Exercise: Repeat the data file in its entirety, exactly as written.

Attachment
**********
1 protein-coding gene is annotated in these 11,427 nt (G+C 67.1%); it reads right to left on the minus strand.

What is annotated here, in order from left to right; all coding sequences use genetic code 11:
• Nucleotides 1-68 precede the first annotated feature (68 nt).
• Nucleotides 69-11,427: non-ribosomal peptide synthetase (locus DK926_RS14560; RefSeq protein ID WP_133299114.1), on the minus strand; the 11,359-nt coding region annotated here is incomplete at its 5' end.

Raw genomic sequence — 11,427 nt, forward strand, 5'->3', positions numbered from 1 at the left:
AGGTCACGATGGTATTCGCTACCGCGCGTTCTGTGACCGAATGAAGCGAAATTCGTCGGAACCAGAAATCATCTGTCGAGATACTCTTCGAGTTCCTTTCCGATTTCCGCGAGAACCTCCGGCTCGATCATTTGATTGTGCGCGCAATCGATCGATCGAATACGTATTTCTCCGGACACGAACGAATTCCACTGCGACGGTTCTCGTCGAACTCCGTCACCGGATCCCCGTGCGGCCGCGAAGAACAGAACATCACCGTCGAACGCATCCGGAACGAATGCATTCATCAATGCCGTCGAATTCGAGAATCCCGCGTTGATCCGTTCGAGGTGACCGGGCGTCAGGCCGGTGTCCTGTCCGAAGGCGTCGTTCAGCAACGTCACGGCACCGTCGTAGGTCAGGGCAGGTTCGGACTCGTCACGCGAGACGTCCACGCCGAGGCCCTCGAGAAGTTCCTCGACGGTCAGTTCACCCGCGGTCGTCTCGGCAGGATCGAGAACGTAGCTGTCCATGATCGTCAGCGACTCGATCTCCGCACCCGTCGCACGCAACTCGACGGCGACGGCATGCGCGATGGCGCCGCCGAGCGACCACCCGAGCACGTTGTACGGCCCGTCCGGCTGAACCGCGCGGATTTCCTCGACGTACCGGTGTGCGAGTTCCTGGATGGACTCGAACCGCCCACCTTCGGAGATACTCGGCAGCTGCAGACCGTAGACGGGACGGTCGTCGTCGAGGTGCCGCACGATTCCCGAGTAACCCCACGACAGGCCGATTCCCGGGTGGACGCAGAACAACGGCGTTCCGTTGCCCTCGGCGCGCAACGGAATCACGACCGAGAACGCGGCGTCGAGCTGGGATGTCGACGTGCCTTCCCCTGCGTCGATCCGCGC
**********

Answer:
1 protein-coding gene is annotated in these 11,427 nt (G+C 67.1%); it reads right to left on the minus strand.

What is annotated here, in order from left to right; all coding sequences use genetic code 11:
• Nucleotides 1-68 precede the first annotated feature (68 nt).
• Nucleotides 69-11,427: non-ribosomal peptide synthetase (locus DK926_RS14560; RefSeq protein ID WP_133299114.1), on the minus strand; the 11,359-nt coding region annotated here is incomplete at its 5' end.

Raw genomic sequence — 11,427 nt, forward strand, 5'->3', positions numbered from 1 at the left:
AGGTCACGATGGTATTCGCTACCGCGCGTTCTGTGACCGAATGAAGCGAAATTCGTCGGAACCAGAAATCATCTGTCGAGATACTCTTCGAGTTCCTTTCCGATTTCCGCGAGAACCTCCGGCTCGATCATTTGATTGTGCGCGCAATCGATCGATCGAATACGTATTTCTCCGGACACGAACGAATTCCACTGCGACGGTTCTCGTCGAACTCCGTCACCGGATCCCCGTGCGGCCGCGAAGAACAGAACATCACCGTCGAACGCATCCGGAACGAATGCATTCATCAATGCCGTCGAATTCGAGAATCCCGCGTTGATCCGTTCGAGGTGACCGGGCGTCAGGCCGGTGTCCTGTCCGAAGGCGTCGTTCAGCAACGTCACGGCACCGTCGTAGGTCAGGGCAGGTTCGGACTCGTCACGCGAGACGTCCACGCCGAGGCCCTCGAGAAGTTCCTCGACGGTCAGTTCACCCGCGGTCGTCTCGGCAGGATCGAGAACGTAGCTGTCCATGATCGTCAGCGACTCGATCTCCGCACCCGTCGCACGCAACTCGACGGCGACGGCATGCGCGATGGCGCCGCCGAGCGACCACCCGAGCACGTTGTACGGCCCGTCCGGCTGAACCGCGCGGATTTCCTCGACGTACCGGTGTGCGAGTTCCTGGATGGACTCGAACCGCCCACCTTCGGAGATACTCGGCAGCTGCAGACCGTAGACGGGACGGTCGTCGTCGAGGTGCCGCACGATTCCCGAGTAACCCCACGACAGGCCGATTCCCGGGTGGACGCAGAACAACGGCGTTCCGTTGCCCTCGGCGCGCAACGGAATCACGACCGAGAACGCGGCGTCGAGCTGGGATGTCGACGTGCCTTCCCCTGCGTCGATCCGCGC